9 Speed Chain Lifetime Expectancy

Rooster1

I was right about that saddle
Hi there

How many miles should I expect to get out of a Shimano HG53 9 speed chain
Mine's just dropped a link on one side so it's dead.
I reckon it has done 2500 miles (in 6 months) and through winter.
I do a lot of hills.

Sound about right?
 

Drago

Flouncing Nobber
Location
Poshshire
2500 miles sounds good. How much has it 'stretched'? It may have been worn beyond its wear limit some miles ago.
 
OP
Rooster1

Rooster1

I was right about that saddle
I dont have a gauge unfortunately, though I am tempted to get one.
New chain ordered from Ribble, they are the cheapest at the moment £6.99 for the HG53
 

Drago

Flouncing Nobber
Location
Poshshire
Shimano chains are OK, but aren't top flight. KMC are highly rated, and SRAM tend to be longer lived than their equivalent Shimano rivals.
 

byegad

Legendary Member
Location
NE England
A gauge will save you money if you use it and replace at 0.75% worn. I get 3-4 chains to one cassette and need to replace the most often used chainring every couple of cassettes. A worn out chain will wreck your cassette and chainrings in no time at all.
 

I like Skol

I don't think so, sonny!....
Location
Room 237
A gauge will save you money if you use it and replace at 0.75% worn. I get 3-4 chains to one cassette and need to replace the most often used chainring every couple of cassettes. A worn out chain will wreck your cassette and chainrings in no time at all.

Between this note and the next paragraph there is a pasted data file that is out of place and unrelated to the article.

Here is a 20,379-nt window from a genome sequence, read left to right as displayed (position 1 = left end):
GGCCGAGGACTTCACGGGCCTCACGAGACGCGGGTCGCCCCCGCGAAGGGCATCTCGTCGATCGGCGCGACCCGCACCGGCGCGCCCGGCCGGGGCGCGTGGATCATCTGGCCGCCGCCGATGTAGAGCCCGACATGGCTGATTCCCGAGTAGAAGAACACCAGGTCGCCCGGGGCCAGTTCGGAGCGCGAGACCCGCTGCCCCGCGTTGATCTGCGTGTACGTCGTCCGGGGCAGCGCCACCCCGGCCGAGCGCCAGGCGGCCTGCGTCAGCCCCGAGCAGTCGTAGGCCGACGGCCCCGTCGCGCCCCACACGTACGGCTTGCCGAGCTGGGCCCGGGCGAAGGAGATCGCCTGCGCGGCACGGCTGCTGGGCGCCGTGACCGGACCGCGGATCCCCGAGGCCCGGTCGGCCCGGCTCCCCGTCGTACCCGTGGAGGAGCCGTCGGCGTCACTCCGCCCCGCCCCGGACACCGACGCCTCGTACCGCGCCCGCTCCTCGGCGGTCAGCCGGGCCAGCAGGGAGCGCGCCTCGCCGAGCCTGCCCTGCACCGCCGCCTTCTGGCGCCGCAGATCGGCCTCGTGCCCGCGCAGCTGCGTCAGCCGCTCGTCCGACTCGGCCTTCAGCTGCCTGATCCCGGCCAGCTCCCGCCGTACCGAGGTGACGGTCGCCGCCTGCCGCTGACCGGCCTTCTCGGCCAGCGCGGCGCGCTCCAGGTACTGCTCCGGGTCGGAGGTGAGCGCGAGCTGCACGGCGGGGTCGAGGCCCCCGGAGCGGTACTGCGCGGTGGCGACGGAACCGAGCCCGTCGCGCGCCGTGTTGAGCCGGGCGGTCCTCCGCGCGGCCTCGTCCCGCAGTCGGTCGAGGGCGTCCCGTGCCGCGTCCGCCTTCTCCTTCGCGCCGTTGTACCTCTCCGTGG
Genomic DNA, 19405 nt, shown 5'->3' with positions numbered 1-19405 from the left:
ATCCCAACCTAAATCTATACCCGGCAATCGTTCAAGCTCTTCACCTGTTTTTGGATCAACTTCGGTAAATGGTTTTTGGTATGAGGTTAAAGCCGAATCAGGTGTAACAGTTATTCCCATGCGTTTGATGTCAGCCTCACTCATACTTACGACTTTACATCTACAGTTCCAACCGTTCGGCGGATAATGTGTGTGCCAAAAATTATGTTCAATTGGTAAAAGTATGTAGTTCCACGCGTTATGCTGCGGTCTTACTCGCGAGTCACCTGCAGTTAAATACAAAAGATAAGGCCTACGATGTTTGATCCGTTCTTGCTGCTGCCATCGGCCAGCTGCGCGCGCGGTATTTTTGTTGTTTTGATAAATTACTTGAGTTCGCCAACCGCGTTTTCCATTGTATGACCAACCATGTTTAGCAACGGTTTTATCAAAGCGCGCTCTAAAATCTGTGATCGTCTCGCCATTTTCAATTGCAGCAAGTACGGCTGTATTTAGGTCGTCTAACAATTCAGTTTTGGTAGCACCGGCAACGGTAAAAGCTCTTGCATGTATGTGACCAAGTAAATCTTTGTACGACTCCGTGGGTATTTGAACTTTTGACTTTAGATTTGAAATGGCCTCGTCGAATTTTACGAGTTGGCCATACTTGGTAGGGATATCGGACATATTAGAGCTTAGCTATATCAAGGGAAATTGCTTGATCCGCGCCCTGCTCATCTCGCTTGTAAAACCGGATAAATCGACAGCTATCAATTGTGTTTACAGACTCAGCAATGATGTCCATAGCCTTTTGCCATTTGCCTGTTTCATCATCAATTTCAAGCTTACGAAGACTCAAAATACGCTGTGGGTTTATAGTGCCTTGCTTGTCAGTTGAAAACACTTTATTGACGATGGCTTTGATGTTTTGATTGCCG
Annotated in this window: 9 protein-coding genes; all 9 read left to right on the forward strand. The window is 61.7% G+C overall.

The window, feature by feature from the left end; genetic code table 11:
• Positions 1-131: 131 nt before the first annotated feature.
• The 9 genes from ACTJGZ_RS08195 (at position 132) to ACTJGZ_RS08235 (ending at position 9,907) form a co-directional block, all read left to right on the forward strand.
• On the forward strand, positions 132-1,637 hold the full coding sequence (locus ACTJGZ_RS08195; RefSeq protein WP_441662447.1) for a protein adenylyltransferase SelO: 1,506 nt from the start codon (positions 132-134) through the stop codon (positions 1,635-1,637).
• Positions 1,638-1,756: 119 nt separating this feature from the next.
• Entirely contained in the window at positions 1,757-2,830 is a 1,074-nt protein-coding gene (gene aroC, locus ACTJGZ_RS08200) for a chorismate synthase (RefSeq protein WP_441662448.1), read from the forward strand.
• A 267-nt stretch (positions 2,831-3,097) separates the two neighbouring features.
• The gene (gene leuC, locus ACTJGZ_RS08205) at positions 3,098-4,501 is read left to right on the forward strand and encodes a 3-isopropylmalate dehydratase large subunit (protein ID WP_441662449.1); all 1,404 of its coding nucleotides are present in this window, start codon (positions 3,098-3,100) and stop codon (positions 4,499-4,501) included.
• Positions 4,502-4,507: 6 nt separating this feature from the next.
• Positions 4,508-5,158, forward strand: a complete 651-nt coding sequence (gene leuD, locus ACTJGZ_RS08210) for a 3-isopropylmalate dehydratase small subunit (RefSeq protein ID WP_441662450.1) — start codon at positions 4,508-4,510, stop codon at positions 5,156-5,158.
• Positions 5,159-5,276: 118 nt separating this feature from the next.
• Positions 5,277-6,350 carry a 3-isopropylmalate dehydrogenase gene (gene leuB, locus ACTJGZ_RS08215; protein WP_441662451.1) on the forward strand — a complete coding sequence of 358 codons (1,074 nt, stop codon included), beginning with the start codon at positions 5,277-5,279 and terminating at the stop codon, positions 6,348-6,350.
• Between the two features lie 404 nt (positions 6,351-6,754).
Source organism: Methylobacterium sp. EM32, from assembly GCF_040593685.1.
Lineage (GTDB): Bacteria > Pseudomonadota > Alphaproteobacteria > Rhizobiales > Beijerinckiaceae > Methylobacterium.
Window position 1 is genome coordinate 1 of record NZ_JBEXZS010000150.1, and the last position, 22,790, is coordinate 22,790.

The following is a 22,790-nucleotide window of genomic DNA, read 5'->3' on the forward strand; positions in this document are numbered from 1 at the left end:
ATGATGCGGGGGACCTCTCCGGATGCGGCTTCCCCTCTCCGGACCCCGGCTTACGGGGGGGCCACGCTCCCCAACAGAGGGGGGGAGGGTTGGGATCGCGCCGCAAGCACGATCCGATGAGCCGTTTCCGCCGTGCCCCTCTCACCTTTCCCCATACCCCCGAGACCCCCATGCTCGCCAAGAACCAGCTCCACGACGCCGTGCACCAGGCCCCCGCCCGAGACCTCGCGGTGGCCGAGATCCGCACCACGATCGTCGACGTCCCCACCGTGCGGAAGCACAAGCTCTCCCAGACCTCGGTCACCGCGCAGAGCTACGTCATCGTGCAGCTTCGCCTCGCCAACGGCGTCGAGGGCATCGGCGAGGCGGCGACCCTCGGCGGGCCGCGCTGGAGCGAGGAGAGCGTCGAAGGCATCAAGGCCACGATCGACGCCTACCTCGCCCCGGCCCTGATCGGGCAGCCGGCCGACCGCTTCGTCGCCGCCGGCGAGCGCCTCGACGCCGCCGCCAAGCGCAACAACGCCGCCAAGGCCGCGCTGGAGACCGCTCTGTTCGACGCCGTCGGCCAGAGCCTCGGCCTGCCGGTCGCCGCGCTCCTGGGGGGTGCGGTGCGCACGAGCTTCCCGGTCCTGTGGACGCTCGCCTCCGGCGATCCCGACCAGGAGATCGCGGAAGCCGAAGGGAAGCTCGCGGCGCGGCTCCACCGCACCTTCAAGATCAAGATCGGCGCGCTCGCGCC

Pretty much agree with this philosophy^^^^

I feel like I have done well if I get 2000 miles out of a chain on my commuter before it fails the 0.75% test
 

numbnuts

Legendary Member
Location
North Baddesley
Sit and spin and give the chain TLC with WD40 and you will get 6500 miles
 
Location
Loch side.
Chain life cannot really be measured in miles. Chain life is a function of distance, load, hygiene, lubrication and gearing.
1) Distance: I think that is obvious because it relates to how much the chain was used.
2) Load: this relates to under how much friction the chain enters and exits the various sprockets. It only wears at the moment that it articulates and, increased chain tension increases the amount of friction taking place during articulation.
3) Hygiene: The cleaner the chain, the less grit inside and thus the less friction and wear per articulated movement.
4) Gearing: The smaller the sprocket, the more the chain articulates and the more it wears.

Further, "end of life" is such a vague concept on top of the other variables, that you will get the sort of wildly-fluctuating figures seen in this very thread.
 

Tynan

Veteran
Location
e4
That all? I rue the day i chose ten speed as the running gear doesn't last long enough for me but I can still coax a year of commuting out of set before it's unrideable, so about 5,000 miles
 

boydj

Guru
Location
Paisley
2.5k miles is pretty good going for winter riding where water and grit play havoc with chains - especially for all-weather commuters who might get less than 1k miles.
 
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